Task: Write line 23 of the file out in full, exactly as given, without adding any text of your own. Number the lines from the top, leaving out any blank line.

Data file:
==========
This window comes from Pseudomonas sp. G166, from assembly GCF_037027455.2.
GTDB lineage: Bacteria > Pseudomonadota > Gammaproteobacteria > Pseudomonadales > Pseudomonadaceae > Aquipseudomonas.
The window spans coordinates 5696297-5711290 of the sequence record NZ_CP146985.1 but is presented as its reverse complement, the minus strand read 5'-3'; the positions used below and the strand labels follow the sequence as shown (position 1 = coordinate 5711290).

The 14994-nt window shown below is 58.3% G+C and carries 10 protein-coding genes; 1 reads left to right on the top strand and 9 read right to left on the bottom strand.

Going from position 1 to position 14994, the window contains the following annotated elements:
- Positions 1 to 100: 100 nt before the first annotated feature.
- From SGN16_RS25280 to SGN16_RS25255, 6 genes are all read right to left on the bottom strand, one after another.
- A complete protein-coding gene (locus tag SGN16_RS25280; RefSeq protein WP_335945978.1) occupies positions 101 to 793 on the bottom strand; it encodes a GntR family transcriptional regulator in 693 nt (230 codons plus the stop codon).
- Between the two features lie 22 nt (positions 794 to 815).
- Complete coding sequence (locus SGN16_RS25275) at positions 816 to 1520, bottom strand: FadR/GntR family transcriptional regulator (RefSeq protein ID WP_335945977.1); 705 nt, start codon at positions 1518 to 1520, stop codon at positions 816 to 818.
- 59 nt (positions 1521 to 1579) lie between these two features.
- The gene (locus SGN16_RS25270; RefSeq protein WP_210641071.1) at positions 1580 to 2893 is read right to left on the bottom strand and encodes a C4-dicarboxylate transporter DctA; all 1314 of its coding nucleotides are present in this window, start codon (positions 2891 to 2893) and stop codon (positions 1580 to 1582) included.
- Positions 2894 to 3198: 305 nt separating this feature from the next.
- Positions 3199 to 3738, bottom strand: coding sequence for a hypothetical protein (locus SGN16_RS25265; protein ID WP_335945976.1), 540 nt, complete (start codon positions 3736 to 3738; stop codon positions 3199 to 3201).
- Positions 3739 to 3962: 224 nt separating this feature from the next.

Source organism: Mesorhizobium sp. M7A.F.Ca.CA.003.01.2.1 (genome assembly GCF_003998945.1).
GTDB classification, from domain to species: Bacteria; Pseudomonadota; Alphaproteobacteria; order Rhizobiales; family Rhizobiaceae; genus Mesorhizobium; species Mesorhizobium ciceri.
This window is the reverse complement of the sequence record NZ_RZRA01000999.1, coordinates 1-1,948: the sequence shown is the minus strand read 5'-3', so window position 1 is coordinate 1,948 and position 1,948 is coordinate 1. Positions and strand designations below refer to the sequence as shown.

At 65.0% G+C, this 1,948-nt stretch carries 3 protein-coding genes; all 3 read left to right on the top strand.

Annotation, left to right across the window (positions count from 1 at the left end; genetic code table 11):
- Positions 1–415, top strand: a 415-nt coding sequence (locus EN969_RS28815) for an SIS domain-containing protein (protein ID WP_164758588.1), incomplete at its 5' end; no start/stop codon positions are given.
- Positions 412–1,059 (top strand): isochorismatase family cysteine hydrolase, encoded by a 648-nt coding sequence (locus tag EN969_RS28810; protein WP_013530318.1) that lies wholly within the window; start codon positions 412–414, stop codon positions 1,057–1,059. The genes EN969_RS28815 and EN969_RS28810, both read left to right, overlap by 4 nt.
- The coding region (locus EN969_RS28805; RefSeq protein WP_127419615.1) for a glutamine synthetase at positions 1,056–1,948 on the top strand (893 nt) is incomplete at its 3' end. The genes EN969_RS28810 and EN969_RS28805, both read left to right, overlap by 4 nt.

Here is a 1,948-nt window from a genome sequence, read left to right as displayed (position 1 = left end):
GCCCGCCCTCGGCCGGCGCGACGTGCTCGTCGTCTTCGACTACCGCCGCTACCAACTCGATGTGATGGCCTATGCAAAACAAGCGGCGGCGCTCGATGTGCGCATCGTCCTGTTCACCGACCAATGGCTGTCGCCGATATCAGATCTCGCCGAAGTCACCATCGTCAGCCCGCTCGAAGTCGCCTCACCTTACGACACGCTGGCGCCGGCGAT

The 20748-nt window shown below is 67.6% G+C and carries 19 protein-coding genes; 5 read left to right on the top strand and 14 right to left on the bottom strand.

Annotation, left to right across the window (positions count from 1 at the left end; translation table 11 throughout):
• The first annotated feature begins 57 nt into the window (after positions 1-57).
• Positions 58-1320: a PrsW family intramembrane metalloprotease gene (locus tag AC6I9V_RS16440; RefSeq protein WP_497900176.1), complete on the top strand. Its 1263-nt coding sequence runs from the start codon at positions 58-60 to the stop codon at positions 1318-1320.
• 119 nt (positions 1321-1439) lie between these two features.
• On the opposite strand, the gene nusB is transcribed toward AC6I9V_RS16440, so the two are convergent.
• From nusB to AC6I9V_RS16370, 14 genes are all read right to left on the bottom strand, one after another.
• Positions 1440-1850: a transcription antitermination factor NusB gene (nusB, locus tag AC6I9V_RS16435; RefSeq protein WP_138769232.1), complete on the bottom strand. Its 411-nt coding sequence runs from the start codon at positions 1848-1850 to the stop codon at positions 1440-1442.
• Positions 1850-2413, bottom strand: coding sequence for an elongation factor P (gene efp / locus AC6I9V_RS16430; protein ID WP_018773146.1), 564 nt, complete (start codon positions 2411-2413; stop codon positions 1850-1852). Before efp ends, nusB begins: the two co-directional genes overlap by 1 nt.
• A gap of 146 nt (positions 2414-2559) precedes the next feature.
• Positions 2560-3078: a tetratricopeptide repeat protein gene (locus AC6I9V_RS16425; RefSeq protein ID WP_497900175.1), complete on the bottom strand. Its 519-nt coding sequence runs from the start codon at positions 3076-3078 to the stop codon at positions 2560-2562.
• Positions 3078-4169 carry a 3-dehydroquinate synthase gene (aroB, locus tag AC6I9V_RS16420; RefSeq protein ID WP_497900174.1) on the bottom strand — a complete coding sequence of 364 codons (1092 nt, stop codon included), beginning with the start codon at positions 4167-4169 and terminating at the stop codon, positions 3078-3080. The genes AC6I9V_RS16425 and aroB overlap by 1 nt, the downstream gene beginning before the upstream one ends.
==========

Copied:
- The coding region (locus EN969_RS28805; RefSeq protein WP_127419615.1) for a glutamine synthetase at positions 1,056–1,948 on the top strand (893 nt) is incomplete at its 3' end. The genes EN969_RS28810 and EN969_RS28805, both read left to right, overlap by 4 nt.